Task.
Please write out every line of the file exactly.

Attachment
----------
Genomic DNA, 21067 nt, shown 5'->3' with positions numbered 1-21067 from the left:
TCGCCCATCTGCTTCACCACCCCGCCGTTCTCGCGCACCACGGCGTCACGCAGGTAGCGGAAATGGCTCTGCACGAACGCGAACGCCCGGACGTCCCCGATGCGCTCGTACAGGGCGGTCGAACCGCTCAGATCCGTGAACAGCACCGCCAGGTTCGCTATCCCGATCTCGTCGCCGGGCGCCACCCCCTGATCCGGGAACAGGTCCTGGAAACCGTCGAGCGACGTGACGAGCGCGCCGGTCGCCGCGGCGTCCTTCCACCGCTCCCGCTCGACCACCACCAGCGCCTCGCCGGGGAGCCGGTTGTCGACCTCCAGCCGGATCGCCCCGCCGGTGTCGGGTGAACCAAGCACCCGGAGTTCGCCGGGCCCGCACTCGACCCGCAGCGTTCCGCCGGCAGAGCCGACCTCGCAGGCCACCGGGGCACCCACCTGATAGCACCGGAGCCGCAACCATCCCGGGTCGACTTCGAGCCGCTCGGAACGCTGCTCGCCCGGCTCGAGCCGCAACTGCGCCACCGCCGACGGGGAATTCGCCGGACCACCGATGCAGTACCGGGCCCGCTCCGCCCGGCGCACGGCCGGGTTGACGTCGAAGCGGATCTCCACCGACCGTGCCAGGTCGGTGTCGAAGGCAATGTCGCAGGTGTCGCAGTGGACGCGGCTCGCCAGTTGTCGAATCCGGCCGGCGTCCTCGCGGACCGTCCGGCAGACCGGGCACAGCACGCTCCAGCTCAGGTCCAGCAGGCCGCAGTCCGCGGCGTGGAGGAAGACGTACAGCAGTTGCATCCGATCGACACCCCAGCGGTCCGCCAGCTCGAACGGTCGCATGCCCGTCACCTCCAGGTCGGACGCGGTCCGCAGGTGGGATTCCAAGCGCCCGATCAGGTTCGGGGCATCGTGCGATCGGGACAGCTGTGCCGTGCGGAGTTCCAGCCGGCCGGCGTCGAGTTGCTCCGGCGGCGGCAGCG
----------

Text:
Genomic DNA, 21067 nt, shown 5'->3' with positions numbered 1-21067 from the left:
TCGCCCATCTGCTTCACCACCCCGCCGTTCTCGCGCACCACGGCGTCACGCAGGTAGCGGAAATGGCTCTGCACGAACGCGAACGCCCGGACGTCCCCGATGCGCTCGTACAGGGCGGTCGAACCGCTCAGATCCGTGAACAGCACCGCCAGGTTCGCTATCCCGATCTCGTCGCCGGGCGCCACCCCCTGATCCGGGAACAGGTCCTGGAAACCGTCGAGCGACGTGACGAGCGCGCCGGTCGCCGCGGCGTCCTTCCACCGCTCCCGCTCGACCACCACCAGCGCCTCGCCGGGGAGCCGGTTGTCGACCTCCAGCCGGATCGCCCCGCCGGTGTCGGGTGAACCAAGCACCCGGAGTTCGCCGGGCCCGCACTCGACCCGCAGCGTTCCGCCGGCAGAGCCGACCTCGCAGGCCACCGGGGCACCCACCTGATAGCACCGGAGCCGCAACCATCCCGGGTCGACTTCGAGCCGCTCGGAACGCTGCTCGCCCGGCTCGAGCCGCAACTGCGCCACCGCCGACGGGGAATTCGCCGGACCACCGATGCAGTACCGGGCCCGCTCCGCCCGGCGCACGGCCGGGTTGACGTCGAAGCGGATCTCCACCGACCGTGCCAGGTCGGTGTCGAAGGCAATGTCGCAGGTGTCGCAGTGGACGCGGCTCGCCAGTTGTCGAATCCGGCCGGCGTCCTCGCGGACCGTCCGGCAGACCGGGCACAGCACGCTCCAGCTCAGGTCCAGCAGGCCGCAGTCCGCGGCGTGGAGGAAGACGTACAGCAGTTGCATCCGATCGACACCCCAGCGGTCCGCCAGCTCGAACGGTCGCATGCCCGTCACCTCCAGGTCGGACGCGGTCCGCAGGTGGGATTCCAAGCGCCCGATCAGGTTCGGGGCATCGTGCGATCGGGACAGCTGTGCCGTGCGGAGTTCCAGCCGGCCGGCGTCGAGTTGCTCCGGCGGCGGCAGCG